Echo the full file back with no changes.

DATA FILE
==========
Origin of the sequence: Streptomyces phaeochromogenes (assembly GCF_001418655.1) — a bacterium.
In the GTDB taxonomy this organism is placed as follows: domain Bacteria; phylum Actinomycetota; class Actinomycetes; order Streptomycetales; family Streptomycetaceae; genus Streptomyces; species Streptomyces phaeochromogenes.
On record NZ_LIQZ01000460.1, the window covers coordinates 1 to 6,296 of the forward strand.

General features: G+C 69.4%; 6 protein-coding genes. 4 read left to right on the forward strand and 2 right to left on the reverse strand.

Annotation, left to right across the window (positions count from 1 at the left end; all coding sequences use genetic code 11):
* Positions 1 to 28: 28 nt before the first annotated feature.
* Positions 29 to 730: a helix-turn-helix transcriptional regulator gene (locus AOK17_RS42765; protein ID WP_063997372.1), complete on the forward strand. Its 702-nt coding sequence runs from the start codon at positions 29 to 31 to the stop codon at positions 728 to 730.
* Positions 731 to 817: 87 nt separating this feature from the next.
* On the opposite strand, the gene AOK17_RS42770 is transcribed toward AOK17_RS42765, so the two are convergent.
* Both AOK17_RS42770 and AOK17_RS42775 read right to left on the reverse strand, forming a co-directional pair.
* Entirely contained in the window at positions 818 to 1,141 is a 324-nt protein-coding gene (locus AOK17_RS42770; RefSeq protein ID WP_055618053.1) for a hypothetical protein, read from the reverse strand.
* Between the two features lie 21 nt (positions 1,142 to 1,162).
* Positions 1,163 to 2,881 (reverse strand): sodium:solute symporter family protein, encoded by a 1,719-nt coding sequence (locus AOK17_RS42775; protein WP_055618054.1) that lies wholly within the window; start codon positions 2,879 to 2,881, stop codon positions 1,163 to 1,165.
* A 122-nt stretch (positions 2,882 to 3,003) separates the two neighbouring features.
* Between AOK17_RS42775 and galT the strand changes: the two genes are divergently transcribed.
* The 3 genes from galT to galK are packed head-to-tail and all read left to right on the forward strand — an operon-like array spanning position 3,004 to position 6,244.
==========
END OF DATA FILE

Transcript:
Origin of the sequence: Streptomyces phaeochromogenes (assembly GCF_001418655.1) — a bacterium.
In the GTDB taxonomy this organism is placed as follows: domain Bacteria; phylum Actinomycetota; class Actinomycetes; order Streptomycetales; family Streptomycetaceae; genus Streptomyces; species Streptomyces phaeochromogenes.
On record NZ_LIQZ01000460.1, the window covers coordinates 1 to 6,296 of the forward strand.

General features: G+C 69.4%; 6 protein-coding genes. 4 read left to right on the forward strand and 2 right to left on the reverse strand.

Annotation, left to right across the window (positions count from 1 at the left end; all coding sequences use genetic code 11):
* Positions 1 to 28: 28 nt before the first annotated feature.
* Positions 29 to 730: a helix-turn-helix transcriptional regulator gene (locus AOK17_RS42765; protein ID WP_063997372.1), complete on the forward strand. Its 702-nt coding sequence runs from the start codon at positions 29 to 31 to the stop codon at positions 728 to 730.
* Positions 731 to 817: 87 nt separating this feature from the next.
* On the opposite strand, the gene AOK17_RS42770 is transcribed toward AOK17_RS42765, so the two are convergent.
* Both AOK17_RS42770 and AOK17_RS42775 read right to left on the reverse strand, forming a co-directional pair.
* Entirely contained in the window at positions 818 to 1,141 is a 324-nt protein-coding gene (locus AOK17_RS42770; RefSeq protein ID WP_055618053.1) for a hypothetical protein, read from the reverse strand.
* Between the two features lie 21 nt (positions 1,142 to 1,162).
* Positions 1,163 to 2,881 (reverse strand): sodium:solute symporter family protein, encoded by a 1,719-nt coding sequence (locus AOK17_RS42775; protein WP_055618054.1) that lies wholly within the window; start codon positions 2,879 to 2,881, stop codon positions 1,163 to 1,165.
* A 122-nt stretch (positions 2,882 to 3,003) separates the two neighbouring features.
* Between AOK17_RS42775 and galT the strand changes: the two genes are divergently transcribed.
* The 3 genes from galT to galK are packed head-to-tail and all read left to right on the forward strand — an operon-like array spanning position 3,004 to position 6,244.